How Knicks can build around Jalen Brunson, who cemented himself as a centerpiece

Jalen Brunson
Jalen Brunson / USA TODAY Sports/SNY Treated Image

Though the New York Knicks suffered a disappointing ending to their season with a 4-2 series loss in the second round to the Miami Heat, there were some positives to be taken away from the club’s playoff run.

The number one reason to be hopeful for New York’s future is Jalen Brunson’s performance in the playoffs. The diminutive point guard averaged 27.8 points, 4.9 rebounds and 5.6 assists in 11 playoff games.

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Brunson’s ascendance to primary option leads to the next question: How do you build around him? That should be the focus of New York’s front office as the team heads into the 2023 offseason.

In the postseason, the best teams are able to have that star they can consistently rely on to direct an offense and bend opposing defenses.

Brunson was just that, reaching into his bag and scoring in an array of ways with step-back jumpers, fadeaways out of the mid-post and floaters on the drive. Brunson’s game is all about footwork and it’s propelled him into one of the best scoring guards in the NBA.

The only demerit for Brunson was three-pointers. He shot just 32.5 percent from beyond the arc during the playoffs.


In the second round, Miami threw the kitchen sink at Brunson. The Heat’s guards applied full-court pressure on Brunson throughout the entire series and help defenders circled like vultures as Miami loaded up on trying to stop him.

After he dropped 32, 38 and 41 points in the final three games of the series, it was hard not to feel like Brunson needed another co-star to step up. Julius Randle struggled for much of the Miami series, averaging 18.8 points on 41.1 percent from the field. RJ Barrett (20.8 points) shot the ball well enough from outside at 37.8 percent but he had more turnovers than assists.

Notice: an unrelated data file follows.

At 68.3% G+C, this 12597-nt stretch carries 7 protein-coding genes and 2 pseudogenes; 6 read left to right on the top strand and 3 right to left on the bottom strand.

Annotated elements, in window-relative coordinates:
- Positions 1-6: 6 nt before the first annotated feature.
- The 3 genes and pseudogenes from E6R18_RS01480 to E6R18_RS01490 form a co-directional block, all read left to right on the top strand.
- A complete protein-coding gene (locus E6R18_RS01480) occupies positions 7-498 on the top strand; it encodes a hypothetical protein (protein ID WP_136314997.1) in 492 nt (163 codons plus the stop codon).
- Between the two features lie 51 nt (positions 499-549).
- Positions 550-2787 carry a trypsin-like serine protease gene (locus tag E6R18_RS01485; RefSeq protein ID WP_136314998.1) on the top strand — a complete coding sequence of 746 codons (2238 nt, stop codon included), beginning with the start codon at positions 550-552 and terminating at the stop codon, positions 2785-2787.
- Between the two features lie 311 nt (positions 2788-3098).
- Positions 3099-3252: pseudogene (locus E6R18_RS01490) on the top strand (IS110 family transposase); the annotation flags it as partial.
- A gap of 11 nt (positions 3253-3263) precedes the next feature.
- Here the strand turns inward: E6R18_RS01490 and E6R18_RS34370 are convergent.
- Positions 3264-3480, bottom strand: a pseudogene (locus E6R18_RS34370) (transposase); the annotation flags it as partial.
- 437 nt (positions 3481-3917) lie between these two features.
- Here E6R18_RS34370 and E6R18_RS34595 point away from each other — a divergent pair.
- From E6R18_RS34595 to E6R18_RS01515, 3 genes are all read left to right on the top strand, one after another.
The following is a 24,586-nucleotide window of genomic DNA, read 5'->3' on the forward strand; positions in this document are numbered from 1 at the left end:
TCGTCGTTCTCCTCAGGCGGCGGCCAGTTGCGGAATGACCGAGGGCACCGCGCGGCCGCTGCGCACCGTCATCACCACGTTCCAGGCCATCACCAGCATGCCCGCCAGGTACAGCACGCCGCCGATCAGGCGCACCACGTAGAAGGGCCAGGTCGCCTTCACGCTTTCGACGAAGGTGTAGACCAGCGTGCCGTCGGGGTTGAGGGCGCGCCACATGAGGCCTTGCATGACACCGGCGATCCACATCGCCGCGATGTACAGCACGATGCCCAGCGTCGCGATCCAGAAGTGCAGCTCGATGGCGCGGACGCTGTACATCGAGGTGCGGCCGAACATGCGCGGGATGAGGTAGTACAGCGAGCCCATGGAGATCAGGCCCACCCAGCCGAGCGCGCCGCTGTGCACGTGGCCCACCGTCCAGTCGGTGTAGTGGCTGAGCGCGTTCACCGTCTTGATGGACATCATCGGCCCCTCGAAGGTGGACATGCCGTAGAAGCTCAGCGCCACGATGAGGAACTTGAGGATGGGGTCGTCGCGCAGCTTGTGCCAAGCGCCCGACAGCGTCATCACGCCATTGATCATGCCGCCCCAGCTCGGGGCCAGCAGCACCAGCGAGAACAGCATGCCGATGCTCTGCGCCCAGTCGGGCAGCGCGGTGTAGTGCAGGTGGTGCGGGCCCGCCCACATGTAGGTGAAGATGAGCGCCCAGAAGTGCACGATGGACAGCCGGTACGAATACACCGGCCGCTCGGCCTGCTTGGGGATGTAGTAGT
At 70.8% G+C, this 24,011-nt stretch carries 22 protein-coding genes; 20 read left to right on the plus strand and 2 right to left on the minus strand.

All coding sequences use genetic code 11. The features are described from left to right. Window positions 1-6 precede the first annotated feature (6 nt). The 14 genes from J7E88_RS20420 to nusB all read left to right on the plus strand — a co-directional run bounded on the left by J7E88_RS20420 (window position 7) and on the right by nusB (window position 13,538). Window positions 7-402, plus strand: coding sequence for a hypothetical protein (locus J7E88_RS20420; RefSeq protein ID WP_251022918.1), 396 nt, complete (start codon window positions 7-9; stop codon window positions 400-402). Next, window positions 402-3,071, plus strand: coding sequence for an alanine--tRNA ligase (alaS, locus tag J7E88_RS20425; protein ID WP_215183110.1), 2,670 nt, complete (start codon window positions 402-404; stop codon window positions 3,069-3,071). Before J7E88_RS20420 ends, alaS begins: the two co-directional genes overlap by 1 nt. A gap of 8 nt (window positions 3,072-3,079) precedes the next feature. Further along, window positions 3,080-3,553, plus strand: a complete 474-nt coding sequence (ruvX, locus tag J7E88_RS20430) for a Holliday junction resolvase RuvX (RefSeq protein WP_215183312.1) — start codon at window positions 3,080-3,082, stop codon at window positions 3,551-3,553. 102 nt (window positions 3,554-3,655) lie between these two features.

Going into the offseason, the Knicks will have to reevaluate finding another offensive star capable of scoring efficiently to complement Brunson.

Also, the Knicks need to find a way to score when Brunson isn't on the floor, which seemed like an impossible task as the Heat series wore on.


Throughout the postseason, New York’s offense mustered just 75.7 points per 100 possessions in the 85 minutes Brunson sat through 11 games, per NBA Stats. The team was also outscored by 16.9 points per 100 possessions in that time.

The solution was to just have him play the entire game. In the last three games, Brunson sat for just 6 minutes and 11 seconds total. This included Game 5, when he went the distance.

What the Knicks will need to complement Brunson

New York’s offense overall was rough to watch throughout the playoffs. The Knicks were last in three-point percentage, shooting just 29.2 percent from behind the arc. New York’s inability to space the floor was an issue. In the first round, the Knicks were able to bypass the issue by rebounding nearly all of their misses against an inept Cleveland Cavaliers team.


When they played a Miami team that completely ignored Barrett and Josh Hart and dared them to shoot, it allowed for more help to be given to slowing down Brunson.

The Knicks have to find a way to add more shooting to the roster. Whether it's embracing smaller lineups without a paint-bound center or finding a stretch-four on the trade market, it will be hard for the Knicks to win if they are going to shoot that poorly from outside.

On defense, Brunson was often hidden against weaker offensive players. He guarded non-scoring threat Isaac Okoro often in the first round and was tasked with sticking with Miami Heat shooters Max Strus and Duncan Robinson.

At 6-foot-2, Brunson is limited as a defender. The only true positive is his ability to take charges which he was ranked third in the NBA this season with 27.

It’s important the Knicks still have defenders such as Hart and Quentin Grimes, who are capable of guarding lead ball handlers and elite perimeter scorers. As long as New York can keep the rest of the perimeter in check on defense while having quality defenders in the paint like Mitchell Robinson, Brunson won’t be too much of a liability.